What did you achieve this week? Successfully snort a condom? Manage to get to work less than your usual 15 minutes late? Remember to bring a bottle of water with you to bed after drinking all day so to not wake up in the middle of the night and have your mouth as dry as the Sahara? While those all sound like admirable accomplishments, you’ve got to raise your game a bit to compete with what these incredible astronomers recently achieved. NASA’s Hubble space telescope spotted the farthest star ever seen and it was far. Really, really, really far away.
Thanks to gravity and fortunate timing, researchers were able to spot the most distant star ever observed. The star is a mind-melting 9 billion light-years from Earth in a galaxy far, far away, making it the most distant “ordinary” star ever seen. So that means that the light from the star started traveling at least 9 billion years ago. Want to warp your mind even more? The universe is approximately 13.8 billion-years-old, meaning that the star’s light came from when the universe was about 30% of its current age, about 4.4 billion years after the Big Bang.
In two new papers published in Nature Astronomy this week, researchers divulged their discoveries. “This is the first time we’re seeing a magnified, individual star,” astronomer and lead author Patrick Kelly said in a statement. “You can see individual galaxies out there, but this star is at least 100 times farther away than the next individual star we can study, except for supernova explosions.”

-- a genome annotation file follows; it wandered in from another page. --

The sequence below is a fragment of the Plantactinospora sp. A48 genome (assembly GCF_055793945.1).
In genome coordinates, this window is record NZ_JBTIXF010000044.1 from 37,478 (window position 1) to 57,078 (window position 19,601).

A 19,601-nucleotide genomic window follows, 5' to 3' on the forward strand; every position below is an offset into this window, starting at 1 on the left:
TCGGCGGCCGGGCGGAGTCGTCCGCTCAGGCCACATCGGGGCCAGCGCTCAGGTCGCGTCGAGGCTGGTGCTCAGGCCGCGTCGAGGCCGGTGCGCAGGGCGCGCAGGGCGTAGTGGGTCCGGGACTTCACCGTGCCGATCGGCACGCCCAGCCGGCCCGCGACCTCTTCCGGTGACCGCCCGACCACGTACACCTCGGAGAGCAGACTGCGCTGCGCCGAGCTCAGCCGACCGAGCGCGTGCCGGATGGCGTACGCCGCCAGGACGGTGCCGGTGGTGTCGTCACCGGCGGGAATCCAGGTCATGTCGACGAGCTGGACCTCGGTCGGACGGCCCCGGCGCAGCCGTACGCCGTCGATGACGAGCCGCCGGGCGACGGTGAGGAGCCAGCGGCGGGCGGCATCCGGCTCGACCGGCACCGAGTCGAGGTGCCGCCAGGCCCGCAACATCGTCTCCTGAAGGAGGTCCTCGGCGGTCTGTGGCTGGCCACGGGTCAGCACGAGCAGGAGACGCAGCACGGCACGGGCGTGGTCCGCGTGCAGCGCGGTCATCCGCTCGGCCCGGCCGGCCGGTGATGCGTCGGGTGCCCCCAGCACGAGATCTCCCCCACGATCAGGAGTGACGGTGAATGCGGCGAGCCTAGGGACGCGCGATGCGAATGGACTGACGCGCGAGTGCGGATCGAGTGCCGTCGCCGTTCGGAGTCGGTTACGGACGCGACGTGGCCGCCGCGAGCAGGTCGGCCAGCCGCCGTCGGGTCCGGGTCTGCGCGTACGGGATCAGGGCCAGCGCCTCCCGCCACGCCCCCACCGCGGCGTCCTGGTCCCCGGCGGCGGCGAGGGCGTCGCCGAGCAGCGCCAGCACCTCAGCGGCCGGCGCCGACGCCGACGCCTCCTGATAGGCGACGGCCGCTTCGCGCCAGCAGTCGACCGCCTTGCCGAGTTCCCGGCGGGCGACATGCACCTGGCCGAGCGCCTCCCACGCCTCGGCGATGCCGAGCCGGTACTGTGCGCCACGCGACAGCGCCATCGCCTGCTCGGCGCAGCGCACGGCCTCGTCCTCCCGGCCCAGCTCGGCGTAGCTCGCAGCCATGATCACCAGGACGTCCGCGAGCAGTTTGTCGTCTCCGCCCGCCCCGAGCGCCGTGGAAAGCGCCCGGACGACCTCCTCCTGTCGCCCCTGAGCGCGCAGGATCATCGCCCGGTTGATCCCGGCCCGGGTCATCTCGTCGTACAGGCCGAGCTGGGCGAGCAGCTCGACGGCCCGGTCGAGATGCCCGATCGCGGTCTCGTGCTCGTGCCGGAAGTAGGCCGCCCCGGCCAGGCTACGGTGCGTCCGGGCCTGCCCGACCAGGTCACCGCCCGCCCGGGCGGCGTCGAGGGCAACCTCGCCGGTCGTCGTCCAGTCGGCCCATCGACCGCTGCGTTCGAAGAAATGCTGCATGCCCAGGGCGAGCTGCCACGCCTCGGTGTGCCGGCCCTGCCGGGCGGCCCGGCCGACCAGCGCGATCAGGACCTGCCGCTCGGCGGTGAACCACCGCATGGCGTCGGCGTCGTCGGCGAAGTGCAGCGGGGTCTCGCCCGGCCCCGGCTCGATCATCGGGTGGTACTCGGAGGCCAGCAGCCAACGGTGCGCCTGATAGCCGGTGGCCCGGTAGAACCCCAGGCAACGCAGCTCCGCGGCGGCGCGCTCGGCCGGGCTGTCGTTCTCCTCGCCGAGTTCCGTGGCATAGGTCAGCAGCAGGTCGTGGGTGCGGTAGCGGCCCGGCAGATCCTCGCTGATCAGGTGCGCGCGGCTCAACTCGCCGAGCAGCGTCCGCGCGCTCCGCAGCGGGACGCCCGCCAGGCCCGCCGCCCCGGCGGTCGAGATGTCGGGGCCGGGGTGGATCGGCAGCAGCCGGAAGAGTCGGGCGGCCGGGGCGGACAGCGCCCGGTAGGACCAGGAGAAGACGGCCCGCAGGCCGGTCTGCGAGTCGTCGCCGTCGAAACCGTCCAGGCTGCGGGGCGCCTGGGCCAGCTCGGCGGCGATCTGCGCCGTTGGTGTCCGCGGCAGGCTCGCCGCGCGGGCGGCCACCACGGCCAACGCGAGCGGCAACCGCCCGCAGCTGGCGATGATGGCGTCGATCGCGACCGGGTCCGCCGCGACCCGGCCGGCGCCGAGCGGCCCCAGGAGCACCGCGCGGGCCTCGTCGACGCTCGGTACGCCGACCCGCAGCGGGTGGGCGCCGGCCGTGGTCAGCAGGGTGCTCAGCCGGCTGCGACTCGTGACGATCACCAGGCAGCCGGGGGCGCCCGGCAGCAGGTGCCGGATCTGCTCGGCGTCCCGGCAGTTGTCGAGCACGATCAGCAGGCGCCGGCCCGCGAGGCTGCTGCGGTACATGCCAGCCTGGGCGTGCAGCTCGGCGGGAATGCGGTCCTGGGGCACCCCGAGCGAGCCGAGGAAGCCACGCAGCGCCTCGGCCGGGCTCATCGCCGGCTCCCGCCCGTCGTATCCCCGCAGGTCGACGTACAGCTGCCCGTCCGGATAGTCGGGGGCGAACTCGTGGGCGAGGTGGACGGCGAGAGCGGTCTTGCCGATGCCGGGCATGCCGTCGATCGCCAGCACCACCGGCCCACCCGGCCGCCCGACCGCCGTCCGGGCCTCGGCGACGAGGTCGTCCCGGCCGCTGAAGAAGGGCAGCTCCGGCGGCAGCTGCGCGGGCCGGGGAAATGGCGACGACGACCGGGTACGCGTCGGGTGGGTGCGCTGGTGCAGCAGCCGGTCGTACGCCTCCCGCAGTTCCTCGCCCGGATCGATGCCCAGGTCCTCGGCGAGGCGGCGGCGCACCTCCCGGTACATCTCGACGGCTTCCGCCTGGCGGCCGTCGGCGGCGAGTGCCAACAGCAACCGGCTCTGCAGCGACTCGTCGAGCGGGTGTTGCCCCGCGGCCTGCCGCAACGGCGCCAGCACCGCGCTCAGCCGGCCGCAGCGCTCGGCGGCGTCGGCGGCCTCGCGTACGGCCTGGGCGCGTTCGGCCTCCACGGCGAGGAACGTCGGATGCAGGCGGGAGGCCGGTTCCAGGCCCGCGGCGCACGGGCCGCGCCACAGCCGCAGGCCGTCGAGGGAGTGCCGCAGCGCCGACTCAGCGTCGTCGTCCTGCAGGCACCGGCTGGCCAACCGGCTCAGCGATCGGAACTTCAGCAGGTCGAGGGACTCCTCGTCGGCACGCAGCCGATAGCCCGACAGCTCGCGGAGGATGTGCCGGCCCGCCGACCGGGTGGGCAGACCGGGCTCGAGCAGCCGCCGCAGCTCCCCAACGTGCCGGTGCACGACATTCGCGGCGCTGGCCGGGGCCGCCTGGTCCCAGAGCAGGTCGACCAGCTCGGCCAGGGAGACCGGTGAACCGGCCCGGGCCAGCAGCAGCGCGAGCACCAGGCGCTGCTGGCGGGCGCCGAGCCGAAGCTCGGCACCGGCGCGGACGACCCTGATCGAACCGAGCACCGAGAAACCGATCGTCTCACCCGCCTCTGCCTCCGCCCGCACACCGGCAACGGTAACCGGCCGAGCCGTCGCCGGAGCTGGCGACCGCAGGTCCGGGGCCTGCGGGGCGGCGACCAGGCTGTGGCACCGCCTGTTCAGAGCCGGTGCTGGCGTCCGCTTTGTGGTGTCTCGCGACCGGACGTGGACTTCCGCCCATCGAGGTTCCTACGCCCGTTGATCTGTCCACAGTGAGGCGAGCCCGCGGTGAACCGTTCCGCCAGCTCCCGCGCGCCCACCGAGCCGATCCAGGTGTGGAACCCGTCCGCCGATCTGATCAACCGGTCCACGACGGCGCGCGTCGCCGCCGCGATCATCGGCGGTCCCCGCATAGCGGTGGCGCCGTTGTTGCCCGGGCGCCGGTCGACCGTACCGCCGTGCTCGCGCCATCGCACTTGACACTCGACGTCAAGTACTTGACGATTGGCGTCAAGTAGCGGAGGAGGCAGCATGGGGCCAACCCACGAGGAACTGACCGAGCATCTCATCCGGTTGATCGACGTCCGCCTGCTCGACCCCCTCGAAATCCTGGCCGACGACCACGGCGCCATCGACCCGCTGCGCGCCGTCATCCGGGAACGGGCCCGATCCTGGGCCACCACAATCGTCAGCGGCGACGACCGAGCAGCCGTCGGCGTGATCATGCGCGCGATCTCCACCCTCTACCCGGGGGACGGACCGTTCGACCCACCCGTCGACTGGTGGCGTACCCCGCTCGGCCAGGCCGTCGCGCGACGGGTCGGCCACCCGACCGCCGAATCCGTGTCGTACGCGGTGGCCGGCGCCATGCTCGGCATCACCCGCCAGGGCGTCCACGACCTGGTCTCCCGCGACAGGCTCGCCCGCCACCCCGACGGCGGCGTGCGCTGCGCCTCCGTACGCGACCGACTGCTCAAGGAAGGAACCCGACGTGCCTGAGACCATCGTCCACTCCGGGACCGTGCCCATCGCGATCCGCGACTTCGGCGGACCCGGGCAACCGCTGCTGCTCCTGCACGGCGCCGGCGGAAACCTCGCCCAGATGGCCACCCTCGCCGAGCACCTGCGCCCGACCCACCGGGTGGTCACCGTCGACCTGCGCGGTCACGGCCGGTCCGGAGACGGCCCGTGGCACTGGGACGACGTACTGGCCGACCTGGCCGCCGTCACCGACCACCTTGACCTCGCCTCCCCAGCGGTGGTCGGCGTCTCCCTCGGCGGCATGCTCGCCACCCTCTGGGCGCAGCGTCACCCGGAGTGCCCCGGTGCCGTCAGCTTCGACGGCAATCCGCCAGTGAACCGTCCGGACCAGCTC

The space observatory discovered the star in an extremely distant spiral galaxy. Scientists named the star MACS J1149+2223 Lensed Star 1. But nobody is remembering that cluster of letters and numbers, so they also gave it a much more memorable nickname of Icarus, named after the Greek mythological character who flew too near the Sun on wings of feathers and wax that melted.
Scientists were only able to see Icarus because it was being magnified by the gravity of a massive galaxy cluster, located about 5 billion light-years from Earth. This phenomenon is called “gravitational lensing” and caused the MACS J1149+2223 Lensed Star 1 to be 2,000 times its true brightness, making it visible to Hubble. Gravitational lensing means that galaxies can act like a natural lens in space which bends and amplifies light. Usually, this phenomenon only magnifies objects by up to 50 times, but scientists lucked out with Icarus.
“For the first time ever, we’re seeing an individual normal star — not a supernova, not a gamma-ray burst, but a single stable star — at a distance of nine billion light-years,” said study co-author Alex Filippenko, an astronomer at UC Berkeley. “These lenses are amazing cosmic telescopes.”
“There are alignments like this all over the place as background stars or stars in lensing galaxies move around, offering the possibility of studying very distant stars dating from the early universe, just as we have been using gravitational lensing to study distant galaxies,” Filippenko said. “For this type of research, nature has provided us with a larger telescope than we can possibly build.”
Researchers believe that Icarus is most likely a blue supergiant, which is much larger, hotter, and brighter than our Sun. Space is metal.